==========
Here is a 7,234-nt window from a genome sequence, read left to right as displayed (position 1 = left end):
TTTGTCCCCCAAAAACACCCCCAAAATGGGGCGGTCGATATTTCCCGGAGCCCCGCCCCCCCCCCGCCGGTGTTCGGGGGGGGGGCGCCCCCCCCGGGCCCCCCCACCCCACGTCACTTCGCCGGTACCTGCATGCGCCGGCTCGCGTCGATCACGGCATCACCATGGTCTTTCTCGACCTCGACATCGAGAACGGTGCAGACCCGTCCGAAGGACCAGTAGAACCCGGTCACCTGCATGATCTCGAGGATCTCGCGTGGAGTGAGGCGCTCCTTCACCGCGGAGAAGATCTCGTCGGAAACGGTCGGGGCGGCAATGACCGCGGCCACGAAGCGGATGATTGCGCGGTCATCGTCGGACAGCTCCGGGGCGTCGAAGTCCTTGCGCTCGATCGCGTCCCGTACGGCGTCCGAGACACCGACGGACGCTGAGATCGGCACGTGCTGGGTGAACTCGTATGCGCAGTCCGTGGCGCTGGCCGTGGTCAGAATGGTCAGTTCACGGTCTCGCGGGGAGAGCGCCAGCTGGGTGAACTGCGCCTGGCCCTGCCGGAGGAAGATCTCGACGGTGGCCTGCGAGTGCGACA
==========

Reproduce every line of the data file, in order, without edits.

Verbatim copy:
Here is a 7,234-nt window from a genome sequence, read left to right as displayed (position 1 = left end):
TTTGTCCCCCAAAAACACCCCCAAAATGGGGCGGTCGATATTTCCCGGAGCCCCGCCCCCCCCCCGCCGGTGTTCGGGGGGGGGGCGCCCCCCCCGGGCCCCCCCACCCCACGTCACTTCGCCGGTACCTGCATGCGCCGGCTCGCGTCGATCACGGCATCACCATGGTCTTTCTCGACCTCGACATCGAGAACGGTGCAGACCCGTCCGAAGGACCAGTAGAACCCGGTCACCTGCATGATCTCGAGGATCTCGCGTGGAGTGAGGCGCTCCTTCACCGCGGAGAAGATCTCGTCGGAAACGGTCGGGGCGGCAATGACCGCGGCCACGAAGCGGATGATTGCGCGGTCATCGTCGGACAGCTCCGGGGCGTCGAAGTCCTTGCGCTCGATCGCGTCCCGTACGGCGTCCGAGACACCGACGGACGCTGAGATCGGCACGTGCTGGGTGAACTCGTATGCGCAGTCCGTGGCGCTGGCCGTGGTCAGAATGGTCAGTTCACGGTCTCGCGGGGAGAGCGCCAGCTGGGTGAACTGCGCCTGGCCCTGCCGGAGGAAGATCTCGACGGTGGCCTGCGAGTGCGACA